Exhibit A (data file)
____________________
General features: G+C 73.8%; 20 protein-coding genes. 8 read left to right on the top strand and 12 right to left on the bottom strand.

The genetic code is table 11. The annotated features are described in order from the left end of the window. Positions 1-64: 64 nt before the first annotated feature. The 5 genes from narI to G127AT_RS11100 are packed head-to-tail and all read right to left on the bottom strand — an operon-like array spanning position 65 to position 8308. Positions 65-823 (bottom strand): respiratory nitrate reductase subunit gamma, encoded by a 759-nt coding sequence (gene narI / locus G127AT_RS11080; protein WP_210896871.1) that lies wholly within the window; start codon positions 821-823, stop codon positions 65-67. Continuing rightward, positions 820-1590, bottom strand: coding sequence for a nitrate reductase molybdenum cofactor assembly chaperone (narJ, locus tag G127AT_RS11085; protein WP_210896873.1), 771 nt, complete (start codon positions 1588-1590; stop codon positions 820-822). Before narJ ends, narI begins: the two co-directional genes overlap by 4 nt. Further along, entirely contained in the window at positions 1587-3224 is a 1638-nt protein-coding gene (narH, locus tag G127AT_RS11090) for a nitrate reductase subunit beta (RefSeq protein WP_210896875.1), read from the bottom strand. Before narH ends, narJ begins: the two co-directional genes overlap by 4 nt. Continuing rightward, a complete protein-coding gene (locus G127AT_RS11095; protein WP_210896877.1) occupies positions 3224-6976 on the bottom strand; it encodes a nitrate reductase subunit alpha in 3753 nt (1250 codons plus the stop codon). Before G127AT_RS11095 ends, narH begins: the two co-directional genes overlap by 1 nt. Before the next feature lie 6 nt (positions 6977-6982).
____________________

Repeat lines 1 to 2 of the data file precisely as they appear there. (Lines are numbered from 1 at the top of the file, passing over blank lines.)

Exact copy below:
General features: G+C 73.8%; 20 protein-coding genes. 8 read left to right on the top strand and 12 right to left on the bottom strand.

The genetic code is table 11. The annotated features are described in order from the left end of the window. Positions 1-64: 64 nt before the first annotated feature. The 5 genes from narI to G127AT_RS11100 are packed head-to-tail and all read right to left on the bottom strand — an operon-like array spanning position 65 to position 8308. Positions 65-823 (bottom strand): respiratory nitrate reductase subunit gamma, encoded by a 759-nt coding sequence (gene narI / locus G127AT_RS11080; protein WP_210896871.1) that lies wholly within the window; start codon positions 821-823, stop codon positions 65-67. Continuing rightward, positions 820-1590, bottom strand: coding sequence for a nitrate reductase molybdenum cofactor assembly chaperone (narJ, locus tag G127AT_RS11085; protein WP_210896873.1), 771 nt, complete (start codon positions 1588-1590; stop codon positions 820-822). Before narJ ends, narI begins: the two co-directional genes overlap by 4 nt. Further along, entirely contained in the window at positions 1587-3224 is a 1638-nt protein-coding gene (narH, locus tag G127AT_RS11090) for a nitrate reductase subunit beta (RefSeq protein WP_210896875.1), read from the bottom strand. Before narH ends, narJ begins: the two co-directional genes overlap by 4 nt. Continuing rightward, a complete protein-coding gene (locus G127AT_RS11095; protein WP_210896877.1) occupies positions 3224-6976 on the bottom strand; it encodes a nitrate reductase subunit alpha in 3753 nt (1250 codons plus the stop codon). Before G127AT_RS11095 ends, narH begins: the two co-directional genes overlap by 1 nt. Before the next feature lie 6 nt (positions 6977-6982).